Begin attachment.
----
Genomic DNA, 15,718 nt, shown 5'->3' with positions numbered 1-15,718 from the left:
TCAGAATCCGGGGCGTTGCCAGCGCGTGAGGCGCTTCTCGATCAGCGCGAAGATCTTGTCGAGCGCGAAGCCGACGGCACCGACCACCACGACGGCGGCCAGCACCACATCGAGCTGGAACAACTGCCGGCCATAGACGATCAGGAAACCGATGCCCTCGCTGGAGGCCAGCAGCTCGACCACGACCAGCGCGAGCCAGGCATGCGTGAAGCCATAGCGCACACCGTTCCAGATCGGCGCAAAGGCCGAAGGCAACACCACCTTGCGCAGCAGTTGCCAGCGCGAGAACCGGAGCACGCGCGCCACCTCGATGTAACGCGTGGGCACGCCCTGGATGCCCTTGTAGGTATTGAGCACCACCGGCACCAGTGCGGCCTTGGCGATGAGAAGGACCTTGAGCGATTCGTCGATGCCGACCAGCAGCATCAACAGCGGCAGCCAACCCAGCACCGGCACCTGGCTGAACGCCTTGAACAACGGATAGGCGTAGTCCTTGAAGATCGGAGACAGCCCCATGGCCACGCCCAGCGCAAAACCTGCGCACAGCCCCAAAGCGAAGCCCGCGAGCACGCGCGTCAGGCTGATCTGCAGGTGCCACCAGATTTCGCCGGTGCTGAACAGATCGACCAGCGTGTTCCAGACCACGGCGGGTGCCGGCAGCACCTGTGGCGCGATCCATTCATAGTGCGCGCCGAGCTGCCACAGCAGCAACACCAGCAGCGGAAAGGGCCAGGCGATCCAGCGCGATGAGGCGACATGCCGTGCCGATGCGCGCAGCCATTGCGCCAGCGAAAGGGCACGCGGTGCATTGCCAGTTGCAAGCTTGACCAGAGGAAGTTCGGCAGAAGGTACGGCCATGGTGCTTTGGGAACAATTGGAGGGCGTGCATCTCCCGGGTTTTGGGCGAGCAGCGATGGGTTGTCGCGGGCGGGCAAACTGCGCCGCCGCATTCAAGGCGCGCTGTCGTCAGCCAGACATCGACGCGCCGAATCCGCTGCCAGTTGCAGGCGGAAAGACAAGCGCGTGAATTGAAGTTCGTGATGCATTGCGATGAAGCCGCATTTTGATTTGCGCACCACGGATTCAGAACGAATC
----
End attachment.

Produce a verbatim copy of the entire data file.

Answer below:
Genomic DNA, 15,718 nt, shown 5'->3' with positions numbered 1-15,718 from the left:
TCAGAATCCGGGGCGTTGCCAGCGCGTGAGGCGCTTCTCGATCAGCGCGAAGATCTTGTCGAGCGCGAAGCCGACGGCACCGACCACCACGACGGCGGCCAGCACCACATCGAGCTGGAACAACTGCCGGCCATAGACGATCAGGAAACCGATGCCCTCGCTGGAGGCCAGCAGCTCGACCACGACCAGCGCGAGCCAGGCATGCGTGAAGCCATAGCGCACACCGTTCCAGATCGGCGCAAAGGCCGAAGGCAACACCACCTTGCGCAGCAGTTGCCAGCGCGAGAACCGGAGCACGCGCGCCACCTCGATGTAACGCGTGGGCACGCCCTGGATGCCCTTGTAGGTATTGAGCACCACCGGCACCAGTGCGGCCTTGGCGATGAGAAGGACCTTGAGCGATTCGTCGATGCCGACCAGCAGCATCAACAGCGGCAGCCAACCCAGCACCGGCACCTGGCTGAACGCCTTGAACAACGGATAGGCGTAGTCCTTGAAGATCGGAGACAGCCCCATGGCCACGCCCAGCGCAAAACCTGCGCACAGCCCCAAAGCGAAGCCCGCGAGCACGCGCGTCAGGCTGATCTGCAGGTGCCACCAGATTTCGCCGGTGCTGAACAGATCGACCAGCGTGTTCCAGACCACGGCGGGTGCCGGCAGCACCTGTGGCGCGATCCATTCATAGTGCGCGCCGAGCTGCCACAGCAGCAACACCAGCAGCGGAAAGGGCCAGGCGATCCAGCGCGATGAGGCGACATGCCGTGCCGATGCGCGCAGCCATTGCGCCAGCGAAAGGGCACGCGGTGCATTGCCAGTTGCAAGCTTGACCAGAGGAAGTTCGGCAGAAGGTACGGCCATGGTGCTTTGGGAACAATTGGAGGGCGTGCATCTCCCGGGTTTTGGGCGAGCAGCGATGGGTTGTCGCGGGCGGGCAAACTGCGCCGCCGCATTCAAGGCGCGCTGTCGTCAGCCAGACATCGACGCGCCGAATCCGCTGCCAGTTGCAGGCGGAAAGACAAGCGCGTGAATTGAAGTTCGTGATGCATTGCGATGAAGCCGCATTTTGATTTGCGCACCACGGATTCAGAACGAATC